But the best, most complete story I’ve heard—several times now, but most clearly this afternoon with Juana—is the story of San Mateo’s salt: 

Once upon a time there were three children, one brother and two sisters.  One sister was named Ácida (sour) and the other was named Salada (salty). 

The three lived together in a house near San Mateo, and as was the custom of the time, the two sisters cooked all of their brother’s meals.   

But the brother wasn’t happy. 

“Why is it that Salada’s meals always turn out so good and salty,” the brother asked Ácida, “while yours are so bland and tasteless?” 

Well, Ácida didn’t know, and she wasn’t happy that her brother liked Salada’s meals better than hers, so she decided to go find Salada and ask her what her secret was.   

“Salada,” asked Ácida, “why is it that our brother always says your meals are so deliciously salty?  How do you do it?” 

“Well,” Salada replied, “all I do is take some of my mucus and put it in his food every time I cook him a meal.”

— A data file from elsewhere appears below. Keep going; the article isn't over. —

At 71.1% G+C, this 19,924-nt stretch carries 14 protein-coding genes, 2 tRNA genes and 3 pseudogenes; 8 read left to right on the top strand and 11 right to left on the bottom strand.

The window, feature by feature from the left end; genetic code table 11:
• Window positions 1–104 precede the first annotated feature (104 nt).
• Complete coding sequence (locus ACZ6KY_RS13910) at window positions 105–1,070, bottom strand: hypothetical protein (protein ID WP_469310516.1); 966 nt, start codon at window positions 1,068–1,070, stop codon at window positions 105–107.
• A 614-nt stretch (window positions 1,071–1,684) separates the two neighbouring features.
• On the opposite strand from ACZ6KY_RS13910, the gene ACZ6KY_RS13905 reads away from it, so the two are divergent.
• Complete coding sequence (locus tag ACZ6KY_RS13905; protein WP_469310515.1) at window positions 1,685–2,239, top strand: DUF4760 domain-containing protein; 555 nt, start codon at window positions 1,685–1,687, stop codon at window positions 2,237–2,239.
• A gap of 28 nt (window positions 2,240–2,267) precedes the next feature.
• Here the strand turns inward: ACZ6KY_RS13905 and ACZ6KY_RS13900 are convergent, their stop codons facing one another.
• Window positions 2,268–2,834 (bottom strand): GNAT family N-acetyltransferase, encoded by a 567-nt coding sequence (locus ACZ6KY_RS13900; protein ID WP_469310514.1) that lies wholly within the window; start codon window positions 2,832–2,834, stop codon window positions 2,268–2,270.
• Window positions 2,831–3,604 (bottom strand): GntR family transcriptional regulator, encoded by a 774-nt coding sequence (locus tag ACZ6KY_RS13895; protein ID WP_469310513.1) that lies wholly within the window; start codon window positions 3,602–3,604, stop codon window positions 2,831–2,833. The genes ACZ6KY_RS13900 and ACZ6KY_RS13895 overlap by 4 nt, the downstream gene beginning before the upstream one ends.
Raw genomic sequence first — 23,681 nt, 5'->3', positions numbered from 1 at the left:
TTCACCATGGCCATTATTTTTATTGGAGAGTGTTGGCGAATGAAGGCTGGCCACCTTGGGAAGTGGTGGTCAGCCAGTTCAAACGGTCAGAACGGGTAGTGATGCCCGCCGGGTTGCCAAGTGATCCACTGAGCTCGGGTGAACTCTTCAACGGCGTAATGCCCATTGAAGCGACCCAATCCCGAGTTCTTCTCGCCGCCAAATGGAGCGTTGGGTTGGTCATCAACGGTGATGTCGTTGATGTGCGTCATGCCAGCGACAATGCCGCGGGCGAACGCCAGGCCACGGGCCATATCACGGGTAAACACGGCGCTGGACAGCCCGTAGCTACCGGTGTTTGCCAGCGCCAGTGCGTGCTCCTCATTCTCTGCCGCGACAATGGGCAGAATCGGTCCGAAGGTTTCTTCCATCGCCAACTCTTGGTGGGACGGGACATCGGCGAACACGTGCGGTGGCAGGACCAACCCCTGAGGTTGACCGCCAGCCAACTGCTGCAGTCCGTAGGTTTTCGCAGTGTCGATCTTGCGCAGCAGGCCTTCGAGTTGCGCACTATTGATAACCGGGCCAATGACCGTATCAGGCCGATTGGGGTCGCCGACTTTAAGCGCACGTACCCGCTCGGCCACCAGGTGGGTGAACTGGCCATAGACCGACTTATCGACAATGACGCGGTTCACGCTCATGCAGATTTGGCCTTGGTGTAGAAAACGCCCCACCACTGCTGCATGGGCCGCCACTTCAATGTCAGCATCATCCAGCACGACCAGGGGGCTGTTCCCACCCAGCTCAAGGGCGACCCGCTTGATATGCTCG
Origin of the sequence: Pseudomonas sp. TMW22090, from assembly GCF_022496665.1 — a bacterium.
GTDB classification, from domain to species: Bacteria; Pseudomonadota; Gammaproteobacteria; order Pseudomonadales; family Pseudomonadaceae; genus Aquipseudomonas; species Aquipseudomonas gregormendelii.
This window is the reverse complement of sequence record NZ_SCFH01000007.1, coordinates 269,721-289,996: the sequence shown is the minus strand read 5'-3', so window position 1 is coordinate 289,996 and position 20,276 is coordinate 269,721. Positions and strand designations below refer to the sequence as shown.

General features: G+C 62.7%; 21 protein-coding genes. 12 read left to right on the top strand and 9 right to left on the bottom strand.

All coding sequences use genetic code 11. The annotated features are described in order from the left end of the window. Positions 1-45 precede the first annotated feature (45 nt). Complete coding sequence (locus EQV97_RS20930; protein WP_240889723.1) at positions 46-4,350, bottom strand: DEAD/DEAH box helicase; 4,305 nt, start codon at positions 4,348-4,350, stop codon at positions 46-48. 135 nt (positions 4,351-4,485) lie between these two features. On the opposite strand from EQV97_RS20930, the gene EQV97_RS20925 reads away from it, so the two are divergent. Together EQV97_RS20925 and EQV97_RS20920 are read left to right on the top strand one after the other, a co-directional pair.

Intrigued, Ácida went to tell her brother: “Brother, Salada says that the only reason her food tastes better than mine is because she blows her nose into the food before she serves it to you!” 

The brother was furious, and ran to find Salada. 

“How could you treat me so poorly, Salada, blowing your nose into my food?!” 

When Salada didn’t answer, the brother got so mad that he came up to her and hit her in the nose. 

“Get out of here!” her brother yelled. 

Blood and tears streaming down her face, Salada cried, “but where can I go?” 

“Just get out!” he said. 

So Salada started to walk, looking for a new place to live.  The first place she went was Ch’ichjoj, just up the river.  She sat down and cried and cried, but soon found that there was too much water, so she had to leave.